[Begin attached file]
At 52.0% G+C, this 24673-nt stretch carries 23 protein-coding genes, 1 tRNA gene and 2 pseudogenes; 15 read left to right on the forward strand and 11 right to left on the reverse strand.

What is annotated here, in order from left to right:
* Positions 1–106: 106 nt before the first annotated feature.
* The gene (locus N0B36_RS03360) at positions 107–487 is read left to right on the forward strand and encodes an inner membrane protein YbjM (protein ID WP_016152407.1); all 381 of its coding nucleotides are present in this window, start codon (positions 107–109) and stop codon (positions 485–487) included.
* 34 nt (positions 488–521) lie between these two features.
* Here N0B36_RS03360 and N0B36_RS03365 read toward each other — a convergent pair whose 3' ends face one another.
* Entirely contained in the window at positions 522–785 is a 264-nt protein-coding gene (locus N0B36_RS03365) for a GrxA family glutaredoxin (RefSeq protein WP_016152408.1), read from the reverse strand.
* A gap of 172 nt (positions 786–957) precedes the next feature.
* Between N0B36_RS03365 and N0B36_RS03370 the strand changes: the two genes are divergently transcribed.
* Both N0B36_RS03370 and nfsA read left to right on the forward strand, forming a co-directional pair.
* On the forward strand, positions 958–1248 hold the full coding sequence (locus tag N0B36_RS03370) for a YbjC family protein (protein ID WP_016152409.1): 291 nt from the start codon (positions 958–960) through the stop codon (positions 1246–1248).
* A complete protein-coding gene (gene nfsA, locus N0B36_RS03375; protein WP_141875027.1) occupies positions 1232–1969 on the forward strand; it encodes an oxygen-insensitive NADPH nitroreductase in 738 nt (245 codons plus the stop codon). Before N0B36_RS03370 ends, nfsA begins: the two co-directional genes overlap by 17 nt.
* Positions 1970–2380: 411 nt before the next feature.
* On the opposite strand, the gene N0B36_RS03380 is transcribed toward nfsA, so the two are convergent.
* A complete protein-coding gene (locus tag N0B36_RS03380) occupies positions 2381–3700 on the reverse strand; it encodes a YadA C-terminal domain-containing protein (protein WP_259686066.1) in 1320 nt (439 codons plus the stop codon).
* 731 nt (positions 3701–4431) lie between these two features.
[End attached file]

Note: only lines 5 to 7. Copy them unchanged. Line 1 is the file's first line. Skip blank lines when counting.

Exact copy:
* 34 nt (positions 488–521) lie between these two features.
* Here N0B36_RS03360 and N0B36_RS03365 read toward each other — a convergent pair whose 3' ends face one another.
* Entirely contained in the window at positions 522–785 is a 264-nt protein-coding gene (locus N0B36_RS03365) for a GrxA family glutaredoxin (RefSeq protein WP_016152408.1), read from the reverse strand.